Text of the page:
What are your feelings about India’s current stance on Myanmar?

I feel that the government of India is afraid that the acceptance of Myanmar’s pro-democracy forces may cause tension with the military junta and affect India’s security and economic interests. Actually, India’s relationship with the military junta not only undermines our pursuit of a peaceful federal democracy, but affects India’s security and economic interests. Because the conflict in the border area between Myanmar and India undermines India’s security and geostrategic economic projects planned through Myanmar. As the largest democracy in the world, India should not maintain a relationship with the military junta, which tried to depose the civilian government and the members of the Parliament that are democratically elected by the people.

Therefore, we expect India to take an important role to restore democracy by working with Myanmar’s pro-democracy forces. In this way, India will also have a stronger role in the future of Myanmar.

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Do you plan to ask the Indian government to give us shelter, officially?

India has welcomed refugees in the past. According to UNHCR, more than 200,000 people in the country have been categorized as refugees. We thank the Indian government and the state governments of Mizoram and Manipur for accepting us not only as refugees but also as brothers and sisters. We understand that the sudden influx of refugees from Myanmar is a challenge for India, especially for the people of Mizoram and Manipur. Our plan is to go home and get a federal democratic union. However, we all need shelter and daily bread while we are here. We would be grateful if the Indian government gave us all shelter and daily bread officially and publicly. This will strengthen us not only physically but also mentally and socially because now, we have lost our home and means of living.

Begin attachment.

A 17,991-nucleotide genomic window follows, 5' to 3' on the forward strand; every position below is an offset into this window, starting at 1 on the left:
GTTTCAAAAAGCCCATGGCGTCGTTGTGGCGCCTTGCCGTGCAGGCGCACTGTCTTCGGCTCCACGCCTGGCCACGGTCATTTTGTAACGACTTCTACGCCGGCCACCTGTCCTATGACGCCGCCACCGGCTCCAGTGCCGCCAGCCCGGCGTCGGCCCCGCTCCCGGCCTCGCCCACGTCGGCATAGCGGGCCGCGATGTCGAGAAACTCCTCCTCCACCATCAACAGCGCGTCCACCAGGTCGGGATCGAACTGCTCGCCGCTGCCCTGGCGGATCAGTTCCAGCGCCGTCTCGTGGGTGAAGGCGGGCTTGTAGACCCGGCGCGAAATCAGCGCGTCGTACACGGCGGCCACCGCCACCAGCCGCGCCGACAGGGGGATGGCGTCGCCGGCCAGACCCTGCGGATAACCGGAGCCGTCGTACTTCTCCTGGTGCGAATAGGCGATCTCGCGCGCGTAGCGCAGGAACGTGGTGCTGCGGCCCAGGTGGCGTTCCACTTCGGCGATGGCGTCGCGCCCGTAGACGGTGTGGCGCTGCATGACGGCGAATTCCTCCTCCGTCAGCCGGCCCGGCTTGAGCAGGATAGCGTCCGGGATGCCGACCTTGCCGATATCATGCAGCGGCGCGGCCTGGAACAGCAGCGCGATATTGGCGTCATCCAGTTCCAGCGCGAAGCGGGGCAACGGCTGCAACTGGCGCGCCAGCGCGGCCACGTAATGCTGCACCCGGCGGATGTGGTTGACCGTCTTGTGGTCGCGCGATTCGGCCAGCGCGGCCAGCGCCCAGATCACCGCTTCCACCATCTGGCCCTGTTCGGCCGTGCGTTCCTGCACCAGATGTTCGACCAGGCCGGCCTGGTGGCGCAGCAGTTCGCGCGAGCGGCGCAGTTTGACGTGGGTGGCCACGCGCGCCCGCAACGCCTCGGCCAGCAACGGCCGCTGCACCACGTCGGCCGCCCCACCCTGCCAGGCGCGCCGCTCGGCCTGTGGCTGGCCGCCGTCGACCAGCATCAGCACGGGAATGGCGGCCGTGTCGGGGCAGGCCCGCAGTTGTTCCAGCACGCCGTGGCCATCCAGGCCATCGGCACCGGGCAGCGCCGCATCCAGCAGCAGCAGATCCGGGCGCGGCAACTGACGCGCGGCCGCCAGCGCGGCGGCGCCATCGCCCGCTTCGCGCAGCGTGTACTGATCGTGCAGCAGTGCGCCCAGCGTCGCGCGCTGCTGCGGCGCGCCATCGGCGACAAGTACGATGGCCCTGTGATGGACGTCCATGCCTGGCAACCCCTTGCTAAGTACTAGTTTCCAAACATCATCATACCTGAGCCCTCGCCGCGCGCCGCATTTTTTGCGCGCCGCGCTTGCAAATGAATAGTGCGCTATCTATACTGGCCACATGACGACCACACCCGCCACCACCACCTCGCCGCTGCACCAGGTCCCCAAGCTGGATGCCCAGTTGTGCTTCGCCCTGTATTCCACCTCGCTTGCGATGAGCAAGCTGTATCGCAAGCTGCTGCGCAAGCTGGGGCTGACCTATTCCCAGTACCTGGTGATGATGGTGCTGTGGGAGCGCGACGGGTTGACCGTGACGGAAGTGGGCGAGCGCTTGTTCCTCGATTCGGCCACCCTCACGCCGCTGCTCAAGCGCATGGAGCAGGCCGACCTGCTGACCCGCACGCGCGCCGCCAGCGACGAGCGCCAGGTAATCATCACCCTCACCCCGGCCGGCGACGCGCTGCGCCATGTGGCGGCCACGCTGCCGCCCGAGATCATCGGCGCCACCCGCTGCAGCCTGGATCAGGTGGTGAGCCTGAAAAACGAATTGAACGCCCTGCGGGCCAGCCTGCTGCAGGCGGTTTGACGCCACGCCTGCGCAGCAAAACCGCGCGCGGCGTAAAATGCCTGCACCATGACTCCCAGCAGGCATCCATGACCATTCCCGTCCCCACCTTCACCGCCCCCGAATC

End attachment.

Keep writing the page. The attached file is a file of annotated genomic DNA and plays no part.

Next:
What is the next course of action for people who protest democracy like you?

We, the people of Myanmar, have a shared goal of establishing a federal democratic union. Therefore, after forming the Pyidaungsu Hluttaw Representative Committee (CRPH), we formed the National Unity Government (NUG) and the National Unity Consultative Committee (NUCC). Many countries have expressed support for the NUG.

In response to the military junta’s increasingly brutal tactics, armed resistance groups known as the People’s Defense Forces (PDF) and local PDFs such as the CDF and CNDF have emerged across the country to defend the Myanmar people. Since the day of the coup, the democracy protesters have won politically but the military junta has taken power. Therefore, militarization has become inevitable and one of the considerations as a way forward for the pro-democracy protesters even if it costs a lot.

In short, building unity among pro-democracy forces politically and militarily, and implementing joint plans and activities to found a federal democratic union is the way forward.

Finally, tell us a bit about how the Mizoram government is doing for all of us.

We all thank the Mizoram government for standing with us and providing us with our physical, mental and social needs. We hope that the state of Mizoram and the state of Chin (in Myanmar) will be valuable bridges between India and Myanmar to build a fruitful relationship as good neighbors.